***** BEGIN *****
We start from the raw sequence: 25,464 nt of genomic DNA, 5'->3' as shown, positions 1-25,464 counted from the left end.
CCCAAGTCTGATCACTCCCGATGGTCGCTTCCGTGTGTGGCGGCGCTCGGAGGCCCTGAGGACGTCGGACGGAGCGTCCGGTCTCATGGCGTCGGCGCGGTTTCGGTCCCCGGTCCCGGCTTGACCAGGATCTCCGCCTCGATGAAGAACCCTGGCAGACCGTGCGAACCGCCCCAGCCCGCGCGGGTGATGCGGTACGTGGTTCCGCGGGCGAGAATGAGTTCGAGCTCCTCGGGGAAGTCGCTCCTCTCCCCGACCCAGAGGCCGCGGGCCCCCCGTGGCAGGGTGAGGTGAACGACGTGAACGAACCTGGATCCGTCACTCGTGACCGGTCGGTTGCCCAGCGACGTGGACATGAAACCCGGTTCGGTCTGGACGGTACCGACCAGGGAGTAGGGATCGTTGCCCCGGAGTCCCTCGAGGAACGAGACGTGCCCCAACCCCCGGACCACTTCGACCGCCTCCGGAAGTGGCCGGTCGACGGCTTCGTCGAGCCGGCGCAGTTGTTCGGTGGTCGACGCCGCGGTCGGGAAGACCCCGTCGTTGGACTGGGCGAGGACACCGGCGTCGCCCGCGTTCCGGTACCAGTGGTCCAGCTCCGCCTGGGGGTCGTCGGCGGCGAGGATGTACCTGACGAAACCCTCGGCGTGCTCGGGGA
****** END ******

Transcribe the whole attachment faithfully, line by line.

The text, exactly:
We start from the raw sequence: 25,464 nt of genomic DNA, 5'->3' as shown, positions 1-25,464 counted from the left end.
CCCAAGTCTGATCACTCCCGATGGTCGCTTCCGTGTGTGGCGGCGCTCGGAGGCCCTGAGGACGTCGGACGGAGCGTCCGGTCTCATGGCGTCGGCGCGGTTTCGGTCCCCGGTCCCGGCTTGACCAGGATCTCCGCCTCGATGAAGAACCCTGGCAGACCGTGCGAACCGCCCCAGCCCGCGCGGGTGATGCGGTACGTGGTTCCGCGGGCGAGAATGAGTTCGAGCTCCTCGGGGAAGTCGCTCCTCTCCCCGACCCAGAGGCCGCGGGCCCCCCGTGGCAGGGTGAGGTGAACGACGTGAACGAACCTGGATCCGTCACTCGTGACCGGTCGGTTGCCCAGCGACGTGGACATGAAACCCGGTTCGGTCTGGACGGTACCGACCAGGGAGTAGGGATCGTTGCCCCGGAGTCCCTCGAGGAACGAGACGTGCCCCAACCCCCGGACCACTTCGACCGCCTCCGGAAGTGGCCGGTCGACGGCTTCGTCGAGCCGGCGCAGTTGTTCGGTGGTCGACGCCGCGGTCGGGAAGACCCCGTCGTTGGACTGGGCGAGGACACCGGCGTCGCCCGCGTTCCGGTACCAGTGGTCCAGCTCCGCCTGGGGGTCGTCGGCGGCGAGGATGTACCTGACGAAACCCTCGGCGTGCTCGGGGA